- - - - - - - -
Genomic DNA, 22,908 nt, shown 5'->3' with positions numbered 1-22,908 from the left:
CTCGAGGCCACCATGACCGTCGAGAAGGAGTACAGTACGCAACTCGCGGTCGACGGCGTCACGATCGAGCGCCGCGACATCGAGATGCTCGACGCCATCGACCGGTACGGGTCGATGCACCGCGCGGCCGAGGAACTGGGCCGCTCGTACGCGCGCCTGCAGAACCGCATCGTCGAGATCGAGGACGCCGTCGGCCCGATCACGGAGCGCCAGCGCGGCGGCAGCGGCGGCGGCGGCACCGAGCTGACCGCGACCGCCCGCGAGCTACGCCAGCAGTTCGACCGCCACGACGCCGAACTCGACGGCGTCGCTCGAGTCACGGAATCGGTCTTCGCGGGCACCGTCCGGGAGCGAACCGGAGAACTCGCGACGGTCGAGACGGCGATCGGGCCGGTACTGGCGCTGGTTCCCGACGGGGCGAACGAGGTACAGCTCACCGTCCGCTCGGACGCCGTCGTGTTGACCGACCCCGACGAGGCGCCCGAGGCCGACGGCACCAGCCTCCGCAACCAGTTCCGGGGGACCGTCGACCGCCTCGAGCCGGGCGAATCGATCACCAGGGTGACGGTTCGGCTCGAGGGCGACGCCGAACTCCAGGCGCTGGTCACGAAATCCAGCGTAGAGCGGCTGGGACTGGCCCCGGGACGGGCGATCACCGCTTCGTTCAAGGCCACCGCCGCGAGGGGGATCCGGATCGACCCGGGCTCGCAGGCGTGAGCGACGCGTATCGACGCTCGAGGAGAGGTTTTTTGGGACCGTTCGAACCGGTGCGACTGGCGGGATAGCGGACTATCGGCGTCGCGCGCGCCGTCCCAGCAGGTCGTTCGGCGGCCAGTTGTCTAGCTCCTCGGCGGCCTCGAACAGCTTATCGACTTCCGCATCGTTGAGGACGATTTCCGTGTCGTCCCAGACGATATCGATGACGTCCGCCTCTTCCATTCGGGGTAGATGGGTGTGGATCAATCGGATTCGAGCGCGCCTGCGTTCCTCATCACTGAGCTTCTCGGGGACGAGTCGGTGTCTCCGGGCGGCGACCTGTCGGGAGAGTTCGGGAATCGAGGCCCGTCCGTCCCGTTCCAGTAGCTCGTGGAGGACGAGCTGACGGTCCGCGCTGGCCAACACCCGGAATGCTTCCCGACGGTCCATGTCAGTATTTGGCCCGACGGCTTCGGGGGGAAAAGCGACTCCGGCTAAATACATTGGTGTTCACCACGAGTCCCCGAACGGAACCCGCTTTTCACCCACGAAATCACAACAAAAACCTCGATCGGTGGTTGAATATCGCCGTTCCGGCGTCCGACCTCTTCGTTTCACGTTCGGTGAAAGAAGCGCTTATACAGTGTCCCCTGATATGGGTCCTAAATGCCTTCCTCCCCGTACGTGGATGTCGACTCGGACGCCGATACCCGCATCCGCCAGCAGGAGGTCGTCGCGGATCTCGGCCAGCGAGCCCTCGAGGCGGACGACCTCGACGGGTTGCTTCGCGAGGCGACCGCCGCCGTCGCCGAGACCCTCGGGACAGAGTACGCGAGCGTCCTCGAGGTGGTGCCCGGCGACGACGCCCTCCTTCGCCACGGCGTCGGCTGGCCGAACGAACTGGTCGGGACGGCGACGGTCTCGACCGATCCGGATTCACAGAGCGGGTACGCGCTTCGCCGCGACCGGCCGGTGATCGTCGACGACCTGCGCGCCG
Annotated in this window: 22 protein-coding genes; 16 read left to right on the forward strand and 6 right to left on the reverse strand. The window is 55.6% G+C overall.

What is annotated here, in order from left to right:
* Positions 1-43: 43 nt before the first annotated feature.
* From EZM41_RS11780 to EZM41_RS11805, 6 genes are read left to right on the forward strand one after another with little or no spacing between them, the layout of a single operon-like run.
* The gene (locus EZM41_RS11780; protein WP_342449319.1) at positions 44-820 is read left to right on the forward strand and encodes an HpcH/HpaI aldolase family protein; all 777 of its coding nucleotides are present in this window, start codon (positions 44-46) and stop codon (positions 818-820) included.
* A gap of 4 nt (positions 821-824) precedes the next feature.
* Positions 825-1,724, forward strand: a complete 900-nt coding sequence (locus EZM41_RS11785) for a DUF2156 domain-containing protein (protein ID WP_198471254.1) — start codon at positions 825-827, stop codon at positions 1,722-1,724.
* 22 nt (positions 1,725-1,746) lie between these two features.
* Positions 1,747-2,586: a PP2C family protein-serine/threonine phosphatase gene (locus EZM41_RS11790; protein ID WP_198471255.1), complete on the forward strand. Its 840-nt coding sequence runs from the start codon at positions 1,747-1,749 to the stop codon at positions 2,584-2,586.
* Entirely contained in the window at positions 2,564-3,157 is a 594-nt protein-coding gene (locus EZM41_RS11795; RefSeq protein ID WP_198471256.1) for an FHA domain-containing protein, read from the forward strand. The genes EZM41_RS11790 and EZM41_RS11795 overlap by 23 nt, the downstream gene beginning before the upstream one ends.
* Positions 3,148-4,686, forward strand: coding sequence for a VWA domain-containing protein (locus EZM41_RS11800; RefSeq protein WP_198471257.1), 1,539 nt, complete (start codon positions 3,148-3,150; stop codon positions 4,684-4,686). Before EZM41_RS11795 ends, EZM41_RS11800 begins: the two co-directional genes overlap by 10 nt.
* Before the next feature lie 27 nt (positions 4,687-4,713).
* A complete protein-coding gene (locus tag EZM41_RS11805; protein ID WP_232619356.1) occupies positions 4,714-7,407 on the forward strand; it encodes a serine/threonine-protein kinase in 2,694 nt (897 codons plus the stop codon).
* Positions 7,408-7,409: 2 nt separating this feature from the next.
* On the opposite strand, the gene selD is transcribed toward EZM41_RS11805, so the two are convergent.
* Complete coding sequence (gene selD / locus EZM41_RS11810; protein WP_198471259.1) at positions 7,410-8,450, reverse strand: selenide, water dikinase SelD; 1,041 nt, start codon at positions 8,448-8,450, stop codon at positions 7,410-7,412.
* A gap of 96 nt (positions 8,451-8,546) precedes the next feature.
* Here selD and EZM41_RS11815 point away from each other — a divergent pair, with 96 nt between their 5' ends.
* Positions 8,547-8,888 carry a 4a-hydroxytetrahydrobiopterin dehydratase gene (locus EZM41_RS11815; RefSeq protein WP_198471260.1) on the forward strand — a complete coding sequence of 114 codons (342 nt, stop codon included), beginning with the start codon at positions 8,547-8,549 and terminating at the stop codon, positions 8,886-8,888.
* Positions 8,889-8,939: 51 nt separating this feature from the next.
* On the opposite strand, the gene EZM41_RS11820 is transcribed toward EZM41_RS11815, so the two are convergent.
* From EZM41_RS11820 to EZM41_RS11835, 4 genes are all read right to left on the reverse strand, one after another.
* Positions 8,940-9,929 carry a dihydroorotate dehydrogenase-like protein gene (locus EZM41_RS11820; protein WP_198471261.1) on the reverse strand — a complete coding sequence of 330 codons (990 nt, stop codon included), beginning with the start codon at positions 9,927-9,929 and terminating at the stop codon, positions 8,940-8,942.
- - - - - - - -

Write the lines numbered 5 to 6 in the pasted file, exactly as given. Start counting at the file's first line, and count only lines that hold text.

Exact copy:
* Positions 1-43: 43 nt before the first annotated feature.
* From EZM41_RS11780 to EZM41_RS11805, 6 genes are read left to right on the forward strand one after another with little or no spacing between them, the layout of a single operon-like run.